Environment & Outdoors

Thorsburg Photography

Hawk Ridge Bird Observatory has been counting migrants on the ridge for two weeks already, the sun is setting before 8pm and reds and yellows are popping up in all kinds of trees and bushes.

Author and naturalist Larry Weber says goodbye to August and hello to autumn.

KUMD celebrates Sustainability Week on Northland Morning, August 31st through September 4th as the Official Radio Station of the upcoming the 22nd Annual Lake Superior Harvest Festival. The annual festival with an extensive farmers market happens Saturday September 12th at Duluth's Bayfront Park.  Listen each morning at 8 as we talk with folks about sustainability in our community, from local farmers to renewable energy .  KUMD's Sustainability Week is brought to you in part by Energy Plus of Duluth.

Caitlin Nielson

If you give him a minute, Jamie Harvie is the kind of person who can tell you how all kinds of disparate things are connected.

Take for example, the upcoming Accountable Communities conference, put together in part by Harvie's Institute for a Sustainable Future. There, you'll learn how a gathering ostensibly billed as a health conference connects personal, economic, social and environmental health as well.

Housing as health care?  Harvie says it's all a question of "putting things in right relationship."

The Tomato Man Project Facebook page

If school is about to start, that means harvest festivals can't be far behind.  Tom Kasper, president of the Duluth Garden Flower Society, is especially excited about an undertaking that is near and dear to his heart:  The Tomato Man Project.

Flickr/ Vicki DeLoach

Who is that happy bearded man sitting in a patch of goldenrod?

Chances are, it's author and naturalist Larry Weber.

(Oh, and don't get him started on goldenrod being blamed for the allergens of ragweed!)

Wisconsin DNR/Josh Mayer.

If you're a Wisconsin resident and you have a thought or two about the state's management of wildlife, fish and habitat - for game and non-game - the public comment period on two new plans is winding to a close.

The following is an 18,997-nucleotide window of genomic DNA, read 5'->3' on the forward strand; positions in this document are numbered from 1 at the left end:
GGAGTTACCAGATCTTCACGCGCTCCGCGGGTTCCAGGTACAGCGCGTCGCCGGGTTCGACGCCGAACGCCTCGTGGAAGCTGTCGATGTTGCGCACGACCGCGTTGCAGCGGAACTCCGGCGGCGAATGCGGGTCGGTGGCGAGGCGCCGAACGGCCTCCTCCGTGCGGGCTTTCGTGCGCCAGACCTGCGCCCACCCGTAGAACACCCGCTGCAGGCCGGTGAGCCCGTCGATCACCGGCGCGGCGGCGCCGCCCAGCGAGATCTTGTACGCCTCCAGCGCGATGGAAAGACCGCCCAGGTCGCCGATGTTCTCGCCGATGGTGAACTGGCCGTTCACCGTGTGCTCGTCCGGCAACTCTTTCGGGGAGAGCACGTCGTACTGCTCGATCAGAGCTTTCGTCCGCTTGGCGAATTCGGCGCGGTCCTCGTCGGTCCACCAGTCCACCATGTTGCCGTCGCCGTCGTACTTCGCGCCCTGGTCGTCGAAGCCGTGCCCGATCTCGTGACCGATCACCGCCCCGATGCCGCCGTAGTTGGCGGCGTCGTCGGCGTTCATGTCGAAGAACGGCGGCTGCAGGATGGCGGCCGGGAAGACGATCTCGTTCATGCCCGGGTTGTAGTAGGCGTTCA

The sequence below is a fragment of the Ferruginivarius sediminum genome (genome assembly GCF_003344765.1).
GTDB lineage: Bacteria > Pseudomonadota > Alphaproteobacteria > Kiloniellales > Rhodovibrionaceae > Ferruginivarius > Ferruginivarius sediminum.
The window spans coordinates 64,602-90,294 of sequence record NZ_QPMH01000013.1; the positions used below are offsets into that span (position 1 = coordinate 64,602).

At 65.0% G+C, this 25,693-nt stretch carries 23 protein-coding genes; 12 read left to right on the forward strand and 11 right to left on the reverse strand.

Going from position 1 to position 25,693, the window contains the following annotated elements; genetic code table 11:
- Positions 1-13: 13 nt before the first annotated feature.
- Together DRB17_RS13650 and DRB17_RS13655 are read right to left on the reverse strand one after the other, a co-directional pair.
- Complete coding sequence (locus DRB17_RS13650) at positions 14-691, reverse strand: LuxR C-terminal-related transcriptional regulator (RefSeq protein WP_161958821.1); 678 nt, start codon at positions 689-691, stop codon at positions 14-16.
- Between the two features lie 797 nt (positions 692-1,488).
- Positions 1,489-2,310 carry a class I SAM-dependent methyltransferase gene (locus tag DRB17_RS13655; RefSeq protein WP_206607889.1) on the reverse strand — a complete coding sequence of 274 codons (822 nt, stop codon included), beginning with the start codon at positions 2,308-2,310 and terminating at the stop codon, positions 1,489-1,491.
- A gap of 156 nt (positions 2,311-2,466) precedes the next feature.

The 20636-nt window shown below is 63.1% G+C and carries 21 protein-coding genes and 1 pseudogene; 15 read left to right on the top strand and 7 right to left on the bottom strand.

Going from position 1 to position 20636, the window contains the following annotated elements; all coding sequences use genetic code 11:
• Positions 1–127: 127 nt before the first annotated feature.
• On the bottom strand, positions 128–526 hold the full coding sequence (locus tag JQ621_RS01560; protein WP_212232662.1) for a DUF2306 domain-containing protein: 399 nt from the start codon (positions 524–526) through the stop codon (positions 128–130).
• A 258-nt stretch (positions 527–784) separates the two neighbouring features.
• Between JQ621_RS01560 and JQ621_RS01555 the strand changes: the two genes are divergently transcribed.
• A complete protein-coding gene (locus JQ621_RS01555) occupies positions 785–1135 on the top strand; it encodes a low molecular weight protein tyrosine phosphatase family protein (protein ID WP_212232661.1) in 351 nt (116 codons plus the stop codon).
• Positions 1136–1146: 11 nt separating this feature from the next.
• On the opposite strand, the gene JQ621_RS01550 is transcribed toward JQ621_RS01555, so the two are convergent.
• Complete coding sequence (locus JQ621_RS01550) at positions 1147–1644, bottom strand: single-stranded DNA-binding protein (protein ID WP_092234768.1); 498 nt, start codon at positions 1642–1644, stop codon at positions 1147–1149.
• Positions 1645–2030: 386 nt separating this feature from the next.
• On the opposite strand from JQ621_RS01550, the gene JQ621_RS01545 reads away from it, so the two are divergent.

David Patte/US Fish and Wildlife Service/Flickr and Jason Hollinger/Flickr

Carol Andrews, president of the Wild Ones® Minnesota Arrowhead Chapter came back from a recent trip to Madeline Island with three things on her mind: first, that hemlocks are her favorite tree; second, that wintergreen is blooming and finally, that we need to teach kids that bugs aren't icky; they're our friends.

Biodiversity Heritage Library

  Author and naturalist Larry Weber talks about the heat, the Heat, and the HEAT. The days are getting shorter, so he has noticed the beginning of fall bird migration, including chimney swifts and nighthawks.  Gray tree frogs are calling, goldenrod and asters are in bloom, and the blackberries are ripe.  Not many mushrooms, unfortunately, even though we received some rain over the past week.

Hopes to put a factory farm (also called Concentrated Animal Feed Operations or CAFOs) in Bayfield County are being met with - among other protests - events like a recent "Stink-in" in Ashland.  What's the problem with 20-25 thousand hogs all in one place?  We talk with activist Frank Koehn about the environmental impact on the region, including the Lake Superior watershed.

Tom Kasper talks about activities many gardeners are anticipating the first frost, dividing their perennials, and preparing for fall harvest. 

Also, Tom reports that the Duluth Community Garden Program's "Tour of Tasteful Gardens" has been postponed until next summer.

Jared Smith

  Author and naturalist Larry Weber talks about the welcome rain (hopefully reviving the mushroom population), as well as the Perseids meteor shower, migrating birds, tree frogs, insects, wildflowers, and blackberries.  Larry also has noted that some leaves are beginning to show autumn color – the birches in particular are changing early, perhaps due to the dry weather.  

The Environmental Protection Agency and the U.S.

Carol Andrews, the president of the Wild Ones® Minnesota Arrowhead Chapter talks about the benefits of transforming unused areas of your traditional grass lawn into a place for natural grasses, shrubs, and other plants.  One useful tool in that process is the use of weed suppression mats (a wood pulp version of this product is even made locally) that allow water and air into the soil, but blocks sunlight which in turn hinders weed growth.

Mario Klingemann/Flickr

Author and naturalist Larry Weber talks spiderwebs, continues to defend goldenrod from its undeserved reputation as an allergen, and warns against eating baneberry: "it is a bit nasty."

Duluth Community Garden Program

Tom Kasper gives up tips on watering our gardens during the hotter summer days.  

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